To graph factored form you need to locate the x-intercepts. This can be done by taking the r and s values of y=a(x-r) (x-s) and taking the opposite of it and placing it on the graph. For example if the relation you were graphing was y=2(x-4) (x+12). You would take -4 and make it 4, and take 12 and make it -12. You would then plot them on the graph. You would then take the x-intercepts and add them together, then divide it by 2. For example 4+12=16, and 16/2= 8. Now you have the x coordinate of your parabola then you sub in your x coordiante into your relation as x value. so in this case it would become y=2(8-4) (8+12) and you solve. You would get 160. Therefore the vertex would be (8,160). The final step would be to draw the curve.

## The third quadratics form

The third quadratics form is standard form. It looks like this: y=ax2+bx+c. You can go from this form to factored form by factoring. You can go back by expanding. Here is a video explaining how to do so.

## From standard form to vertex form

This can be done by a process known a completing the square. This is shown below.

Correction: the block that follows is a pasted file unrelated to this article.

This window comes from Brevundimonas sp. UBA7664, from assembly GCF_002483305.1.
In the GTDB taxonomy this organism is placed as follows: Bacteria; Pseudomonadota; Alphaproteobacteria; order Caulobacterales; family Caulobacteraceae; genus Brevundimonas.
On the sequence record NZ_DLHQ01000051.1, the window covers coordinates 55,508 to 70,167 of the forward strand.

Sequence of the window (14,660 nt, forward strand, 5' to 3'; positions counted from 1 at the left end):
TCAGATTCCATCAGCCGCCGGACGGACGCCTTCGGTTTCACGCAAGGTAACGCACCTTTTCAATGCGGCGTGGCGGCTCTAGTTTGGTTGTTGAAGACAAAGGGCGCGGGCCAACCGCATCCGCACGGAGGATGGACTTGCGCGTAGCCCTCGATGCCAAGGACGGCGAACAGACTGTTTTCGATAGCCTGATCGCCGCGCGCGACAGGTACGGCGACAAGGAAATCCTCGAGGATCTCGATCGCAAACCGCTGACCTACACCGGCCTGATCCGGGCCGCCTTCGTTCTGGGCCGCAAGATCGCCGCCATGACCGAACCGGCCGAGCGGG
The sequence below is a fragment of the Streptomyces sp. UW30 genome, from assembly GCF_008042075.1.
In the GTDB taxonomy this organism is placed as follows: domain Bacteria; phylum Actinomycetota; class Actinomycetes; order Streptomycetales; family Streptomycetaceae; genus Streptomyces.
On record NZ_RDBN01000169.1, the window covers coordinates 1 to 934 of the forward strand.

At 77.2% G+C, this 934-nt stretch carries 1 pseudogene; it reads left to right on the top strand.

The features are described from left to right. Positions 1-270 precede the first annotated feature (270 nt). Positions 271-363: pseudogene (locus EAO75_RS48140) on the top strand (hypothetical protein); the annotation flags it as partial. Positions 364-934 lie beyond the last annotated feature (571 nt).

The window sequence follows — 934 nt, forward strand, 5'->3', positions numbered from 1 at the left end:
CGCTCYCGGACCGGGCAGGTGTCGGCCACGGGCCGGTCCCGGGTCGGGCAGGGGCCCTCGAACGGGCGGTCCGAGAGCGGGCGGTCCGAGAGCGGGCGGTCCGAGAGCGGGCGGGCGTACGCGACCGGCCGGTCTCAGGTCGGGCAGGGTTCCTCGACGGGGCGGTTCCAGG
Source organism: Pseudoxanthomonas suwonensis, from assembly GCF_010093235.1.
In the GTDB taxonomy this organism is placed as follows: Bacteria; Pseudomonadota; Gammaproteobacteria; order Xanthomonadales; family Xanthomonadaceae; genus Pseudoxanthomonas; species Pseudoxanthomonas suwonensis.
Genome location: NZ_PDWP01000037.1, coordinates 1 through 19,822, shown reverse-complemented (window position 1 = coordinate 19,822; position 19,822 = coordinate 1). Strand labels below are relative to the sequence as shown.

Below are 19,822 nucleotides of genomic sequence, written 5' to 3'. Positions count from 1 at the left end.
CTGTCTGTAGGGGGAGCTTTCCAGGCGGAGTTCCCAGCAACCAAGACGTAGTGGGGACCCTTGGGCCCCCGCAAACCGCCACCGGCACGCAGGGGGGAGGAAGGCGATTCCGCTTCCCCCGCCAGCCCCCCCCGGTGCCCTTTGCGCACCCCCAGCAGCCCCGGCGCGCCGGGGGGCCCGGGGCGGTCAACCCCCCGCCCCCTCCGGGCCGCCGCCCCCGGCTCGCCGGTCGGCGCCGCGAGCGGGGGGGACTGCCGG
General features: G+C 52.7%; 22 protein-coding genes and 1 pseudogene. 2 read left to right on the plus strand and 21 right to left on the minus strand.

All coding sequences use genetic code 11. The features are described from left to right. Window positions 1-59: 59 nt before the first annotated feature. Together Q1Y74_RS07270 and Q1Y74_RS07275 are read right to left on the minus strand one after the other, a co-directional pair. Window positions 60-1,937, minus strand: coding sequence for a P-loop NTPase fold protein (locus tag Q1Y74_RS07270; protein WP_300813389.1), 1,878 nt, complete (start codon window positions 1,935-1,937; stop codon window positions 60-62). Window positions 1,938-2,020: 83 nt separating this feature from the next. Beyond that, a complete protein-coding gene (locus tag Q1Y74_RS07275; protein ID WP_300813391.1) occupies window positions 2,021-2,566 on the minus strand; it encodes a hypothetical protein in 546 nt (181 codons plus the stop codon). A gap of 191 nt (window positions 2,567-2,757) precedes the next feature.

## Solving using Quadratic equation

The quadratic equation can be used to find the x-intercepts. This is used in place of factoring when the numbers aren't easily factor able. Below is an example of me finding the x-intercepts.

## Discriminants

Within the Quadratic equation, their is a part that can tell you if their is a x-intercept or not. This equation is D=b2-4ac if the answer is greater than 0 it has 2 x-intercepts, if it is 0 it has 1 x-intercept, and if it is less than 0 it has no x-intercepts

Their are a few connections between topics. For example all three forms are capable of being graphed, and they are all interchangeable. Even though Quadratics is taught in separate units it is all one strand of math.

Overall all Quadratics wasn't too bad. I found Quadratics 1 to be much easier than the rest, and I particularly disliked quadratics 2. I felt this way due to the fact that their was too many different types of factoring. I found my self not knowing which one to use. So in conclusion it wasn't the best nor the worst part of the grade 10 math curriculum.